November 18, 2010 #120 – Piazzi’s Life and Scientific Accomplishments

After my posts on the discovery of Ceres Ferdinandea I began to wonder about the life of the discoverer.  Joseph Piazzi was born in Italy in 1746 and lived to 80. During his early years he became a monk. He taught philosophy and due to some of his teachings alarmed the Dominicans and earned enemies. As a consequence he became a professor of mathematics and was instrumental in reforming the teaching methods of the time in his society.

He was able to persuade the nobility of Sicily to help him establish an observatory at Palermo, engaging Ramsden to construct the instruments which Piazzi designed to improve observational accuracy. The observatory was completed around the end of the century and he began a program of observation. Piazzi  conducted exacting observations and rechecked his observations extensively to insure accuracy. His first work was a great catalog of almost 6750 stars and the discovery of the new planet. In his lifetime he recorded over 125,000 observations and ended up with his catalog reaching 7646 stars, an amazing accomplishment.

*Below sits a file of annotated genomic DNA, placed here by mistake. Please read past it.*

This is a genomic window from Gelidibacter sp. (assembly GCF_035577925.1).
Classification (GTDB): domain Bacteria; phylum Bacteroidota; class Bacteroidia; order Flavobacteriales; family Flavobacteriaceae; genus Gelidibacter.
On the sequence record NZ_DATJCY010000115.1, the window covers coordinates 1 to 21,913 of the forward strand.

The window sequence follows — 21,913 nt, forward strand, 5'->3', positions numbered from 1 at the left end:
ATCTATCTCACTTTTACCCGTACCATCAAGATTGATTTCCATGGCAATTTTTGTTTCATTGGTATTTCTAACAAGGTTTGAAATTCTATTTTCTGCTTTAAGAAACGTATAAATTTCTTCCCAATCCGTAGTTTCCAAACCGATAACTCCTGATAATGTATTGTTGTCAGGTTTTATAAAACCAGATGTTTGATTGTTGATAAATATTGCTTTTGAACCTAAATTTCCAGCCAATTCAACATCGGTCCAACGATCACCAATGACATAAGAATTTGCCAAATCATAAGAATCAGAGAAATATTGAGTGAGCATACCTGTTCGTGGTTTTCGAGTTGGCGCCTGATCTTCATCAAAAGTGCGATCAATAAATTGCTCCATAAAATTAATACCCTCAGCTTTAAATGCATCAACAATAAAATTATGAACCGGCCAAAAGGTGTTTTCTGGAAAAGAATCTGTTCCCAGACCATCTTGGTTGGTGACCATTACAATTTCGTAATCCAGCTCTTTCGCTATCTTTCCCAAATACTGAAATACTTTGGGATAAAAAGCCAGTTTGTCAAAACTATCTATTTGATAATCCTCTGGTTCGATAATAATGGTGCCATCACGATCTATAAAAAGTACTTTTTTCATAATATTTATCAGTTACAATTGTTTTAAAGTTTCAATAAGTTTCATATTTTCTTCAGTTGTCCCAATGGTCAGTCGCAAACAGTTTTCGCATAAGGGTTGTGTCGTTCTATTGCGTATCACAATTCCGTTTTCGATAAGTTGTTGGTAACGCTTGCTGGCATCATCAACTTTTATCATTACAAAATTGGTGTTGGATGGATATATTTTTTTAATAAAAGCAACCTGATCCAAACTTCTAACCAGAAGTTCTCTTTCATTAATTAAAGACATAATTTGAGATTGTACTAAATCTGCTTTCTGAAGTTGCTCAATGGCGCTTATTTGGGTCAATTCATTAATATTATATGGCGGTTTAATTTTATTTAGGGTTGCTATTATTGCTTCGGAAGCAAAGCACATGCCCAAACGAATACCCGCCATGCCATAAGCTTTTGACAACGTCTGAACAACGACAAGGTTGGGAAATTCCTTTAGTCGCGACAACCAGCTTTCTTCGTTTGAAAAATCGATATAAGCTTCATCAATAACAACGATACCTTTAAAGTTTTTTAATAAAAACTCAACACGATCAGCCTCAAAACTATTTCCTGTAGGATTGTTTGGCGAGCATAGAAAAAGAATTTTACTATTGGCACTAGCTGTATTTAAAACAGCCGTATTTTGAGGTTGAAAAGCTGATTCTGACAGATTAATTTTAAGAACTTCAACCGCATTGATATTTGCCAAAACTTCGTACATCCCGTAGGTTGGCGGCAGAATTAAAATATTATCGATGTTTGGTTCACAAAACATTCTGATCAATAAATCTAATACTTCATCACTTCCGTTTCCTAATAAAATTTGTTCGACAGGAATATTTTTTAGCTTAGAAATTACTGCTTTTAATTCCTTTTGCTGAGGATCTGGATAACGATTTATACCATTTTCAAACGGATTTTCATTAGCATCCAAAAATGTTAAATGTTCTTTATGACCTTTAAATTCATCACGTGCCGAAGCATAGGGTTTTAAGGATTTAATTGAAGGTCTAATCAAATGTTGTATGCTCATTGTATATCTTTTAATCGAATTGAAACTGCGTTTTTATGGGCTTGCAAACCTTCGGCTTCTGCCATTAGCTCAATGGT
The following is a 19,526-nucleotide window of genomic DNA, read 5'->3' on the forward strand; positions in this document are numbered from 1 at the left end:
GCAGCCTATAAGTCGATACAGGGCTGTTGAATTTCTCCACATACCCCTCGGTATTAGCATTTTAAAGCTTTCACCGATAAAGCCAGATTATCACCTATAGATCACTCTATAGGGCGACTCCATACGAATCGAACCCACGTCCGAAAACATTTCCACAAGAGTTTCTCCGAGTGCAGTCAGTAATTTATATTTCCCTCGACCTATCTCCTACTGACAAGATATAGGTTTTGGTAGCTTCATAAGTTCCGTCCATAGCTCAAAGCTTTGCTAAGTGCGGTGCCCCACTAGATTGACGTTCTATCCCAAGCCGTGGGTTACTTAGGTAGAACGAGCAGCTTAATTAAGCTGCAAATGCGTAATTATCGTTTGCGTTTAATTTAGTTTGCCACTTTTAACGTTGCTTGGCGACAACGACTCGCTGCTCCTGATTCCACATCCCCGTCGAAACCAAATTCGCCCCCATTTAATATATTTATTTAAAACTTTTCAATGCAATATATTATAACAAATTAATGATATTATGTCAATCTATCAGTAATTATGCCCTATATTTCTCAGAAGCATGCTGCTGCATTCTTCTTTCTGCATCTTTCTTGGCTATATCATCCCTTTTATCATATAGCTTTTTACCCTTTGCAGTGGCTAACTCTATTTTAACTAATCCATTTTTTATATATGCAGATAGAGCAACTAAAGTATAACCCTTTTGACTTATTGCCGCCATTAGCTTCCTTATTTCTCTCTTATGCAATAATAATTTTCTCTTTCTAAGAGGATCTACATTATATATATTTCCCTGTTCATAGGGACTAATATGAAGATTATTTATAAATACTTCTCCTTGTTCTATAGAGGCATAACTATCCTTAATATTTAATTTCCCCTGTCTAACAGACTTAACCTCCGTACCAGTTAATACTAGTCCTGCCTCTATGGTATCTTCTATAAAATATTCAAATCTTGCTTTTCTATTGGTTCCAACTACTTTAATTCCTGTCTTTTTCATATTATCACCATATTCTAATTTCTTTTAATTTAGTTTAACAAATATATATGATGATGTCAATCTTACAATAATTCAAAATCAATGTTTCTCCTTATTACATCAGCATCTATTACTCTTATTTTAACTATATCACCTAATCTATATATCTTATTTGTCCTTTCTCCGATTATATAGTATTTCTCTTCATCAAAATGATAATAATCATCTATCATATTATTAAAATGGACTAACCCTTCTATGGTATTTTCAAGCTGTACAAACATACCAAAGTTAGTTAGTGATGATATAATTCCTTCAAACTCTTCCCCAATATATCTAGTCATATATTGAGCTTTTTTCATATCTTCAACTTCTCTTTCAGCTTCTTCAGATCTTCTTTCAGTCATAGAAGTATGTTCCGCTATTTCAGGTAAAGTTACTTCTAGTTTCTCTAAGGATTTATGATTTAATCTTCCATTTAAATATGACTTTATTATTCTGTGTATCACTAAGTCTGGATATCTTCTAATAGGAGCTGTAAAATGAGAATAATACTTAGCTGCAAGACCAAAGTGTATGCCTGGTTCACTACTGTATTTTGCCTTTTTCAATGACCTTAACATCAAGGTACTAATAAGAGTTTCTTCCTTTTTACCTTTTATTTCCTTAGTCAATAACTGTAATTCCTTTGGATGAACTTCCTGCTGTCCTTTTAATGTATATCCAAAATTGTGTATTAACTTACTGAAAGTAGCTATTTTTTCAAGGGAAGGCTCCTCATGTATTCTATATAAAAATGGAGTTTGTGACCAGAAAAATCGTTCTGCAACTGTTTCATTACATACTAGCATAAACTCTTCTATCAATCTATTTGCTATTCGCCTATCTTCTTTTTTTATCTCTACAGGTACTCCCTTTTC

If you would check the following link you will find a paper written on Pazzi's work with a picture taken from a portrait painting and the transit he had constructed and used to acquire his data.

I have included his obituary, which covers his life in more detail, for you to read if you would like to know more. I found it in the 1827, “New and United Series of the Philosophical Magazine or Annals of Philosophy –Vol.I” on Google Books. (Click to Enlarge)

Piazzi 01Piazzi 02Piazzi 03

His 1814 Star Catalog is available with the introduction in Latin on Google Books. Look for "Praecipuarum Stellarum Inerrantium Positones Mediae" You can translate the Latin by opening the text version and copying it to a translator such as Google Translate. The tables are readable without translation. I have included the title page and the 1st. page of the Catalog to give you a sample of his work. It is interesting to compare his recorded positions with the current position on a modern computer astronomical chart to see the amount of change that has occurred since the early 1800's.

Clear Sky - Rich

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